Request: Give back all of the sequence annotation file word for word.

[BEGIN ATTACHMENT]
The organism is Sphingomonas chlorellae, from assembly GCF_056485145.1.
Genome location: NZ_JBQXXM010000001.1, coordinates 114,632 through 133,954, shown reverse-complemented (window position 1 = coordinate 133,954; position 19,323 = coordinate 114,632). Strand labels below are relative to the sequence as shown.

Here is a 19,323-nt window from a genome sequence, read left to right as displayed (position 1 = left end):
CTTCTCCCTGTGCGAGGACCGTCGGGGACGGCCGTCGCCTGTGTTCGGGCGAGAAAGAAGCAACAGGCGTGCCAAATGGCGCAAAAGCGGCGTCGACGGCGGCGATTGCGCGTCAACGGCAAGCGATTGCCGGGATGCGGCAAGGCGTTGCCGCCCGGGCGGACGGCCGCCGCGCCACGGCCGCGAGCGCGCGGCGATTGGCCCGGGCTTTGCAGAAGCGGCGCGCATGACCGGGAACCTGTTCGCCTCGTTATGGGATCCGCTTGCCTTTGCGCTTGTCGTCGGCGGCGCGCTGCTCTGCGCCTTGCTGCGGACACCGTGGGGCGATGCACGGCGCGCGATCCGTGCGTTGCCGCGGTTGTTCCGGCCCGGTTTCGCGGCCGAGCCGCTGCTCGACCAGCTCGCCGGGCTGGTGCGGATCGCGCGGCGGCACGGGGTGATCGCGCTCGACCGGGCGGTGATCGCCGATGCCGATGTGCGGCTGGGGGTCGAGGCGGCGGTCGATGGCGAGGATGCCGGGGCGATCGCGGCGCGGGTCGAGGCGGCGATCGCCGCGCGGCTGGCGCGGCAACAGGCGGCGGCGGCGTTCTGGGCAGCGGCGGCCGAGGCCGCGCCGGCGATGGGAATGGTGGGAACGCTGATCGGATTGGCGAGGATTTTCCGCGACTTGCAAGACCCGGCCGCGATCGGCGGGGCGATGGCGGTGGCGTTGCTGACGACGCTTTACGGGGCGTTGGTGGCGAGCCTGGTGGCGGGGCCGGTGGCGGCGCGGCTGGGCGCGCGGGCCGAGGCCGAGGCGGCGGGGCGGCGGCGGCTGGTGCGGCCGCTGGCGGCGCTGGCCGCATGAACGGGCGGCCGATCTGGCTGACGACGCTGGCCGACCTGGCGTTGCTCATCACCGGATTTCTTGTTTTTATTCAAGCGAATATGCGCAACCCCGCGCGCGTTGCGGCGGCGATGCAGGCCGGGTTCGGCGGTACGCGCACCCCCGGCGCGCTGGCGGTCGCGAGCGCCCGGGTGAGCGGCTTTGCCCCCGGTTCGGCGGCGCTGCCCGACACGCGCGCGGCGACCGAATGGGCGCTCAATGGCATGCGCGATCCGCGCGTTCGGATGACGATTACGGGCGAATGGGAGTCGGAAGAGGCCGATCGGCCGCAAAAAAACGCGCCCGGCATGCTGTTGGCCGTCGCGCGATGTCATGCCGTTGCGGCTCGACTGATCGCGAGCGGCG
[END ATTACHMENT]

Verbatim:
The organism is Sphingomonas chlorellae, from assembly GCF_056485145.1.
Genome location: NZ_JBQXXM010000001.1, coordinates 114,632 through 133,954, shown reverse-complemented (window position 1 = coordinate 133,954; position 19,323 = coordinate 114,632). Strand labels below are relative to the sequence as shown.

Here is a 19,323-nt window from a genome sequence, read left to right as displayed (position 1 = left end):
CTTCTCCCTGTGCGAGGACCGTCGGGGACGGCCGTCGCCTGTGTTCGGGCGAGAAAGAAGCAACAGGCGTGCCAAATGGCGCAAAAGCGGCGTCGACGGCGGCGATTGCGCGTCAACGGCAAGCGATTGCCGGGATGCGGCAAGGCGTTGCCGCCCGGGCGGACGGCCGCCGCGCCACGGCCGCGAGCGCGCGGCGATTGGCCCGGGCTTTGCAGAAGCGGCGCGCATGACCGGGAACCTGTTCGCCTCGTTATGGGATCCGCTTGCCTTTGCGCTTGTCGTCGGCGGCGCGCTGCTCTGCGCCTTGCTGCGGACACCGTGGGGCGATGCACGGCGCGCGATCCGTGCGTTGCCGCGGTTGTTCCGGCCCGGTTTCGCGGCCGAGCCGCTGCTCGACCAGCTCGCCGGGCTGGTGCGGATCGCGCGGCGGCACGGGGTGATCGCGCTCGACCGGGCGGTGATCGCCGATGCCGATGTGCGGCTGGGGGTCGAGGCGGCGGTCGATGGCGAGGATGCCGGGGCGATCGCGGCGCGGGTCGAGGCGGCGATCGCCGCGCGGCTGGCGCGGCAACAGGCGGCGGCGGCGTTCTGGGCAGCGGCGGCCGAGGCCGCGCCGGCGATGGGAATGGTGGGAACGCTGATCGGATTGGCGAGGATTTTCCGCGACTTGCAAGACCCGGCCGCGATCGGCGGGGCGATGGCGGTGGCGTTGCTGACGACGCTTTACGGGGCGTTGGTGGCGAGCCTGGTGGCGGGGCCGGTGGCGGCGCGGCTGGGCGCGCGGGCCGAGGCCGAGGCGGCGGGGCGGCGGCGGCTGGTGCGGCCGCTGGCGGCGCTGGCCGCATGAACGGGCGGCCGATCTGGCTGACGACGCTGGCCGACCTGGCGTTGCTCATCACCGGATTTCTTGTTTTTATTCAAGCGAATATGCGCAACCCCGCGCGCGTTGCGGCGGCGATGCAGGCCGGGTTCGGCGGTACGCGCACCCCCGGCGCGCTGGCGGTCGCGAGCGCCCGGGTGAGCGGCTTTGCCCCCGGTTCGGCGGCGCTGCCCGACACGCGCGCGGCGACCGAATGGGCGCTCAATGGCATGCGCGATCCGCGCGTTCGGATGACGATTACGGGCGAATGGGAGTCGGAAGAGGCCGATCGGCCGCAAAAAAACGCGCCCGGCATGCTGTTGGCCGTCGCGCGATGTCATGCCGTTGCGGCTCGACTGATCGCGAGCGGCG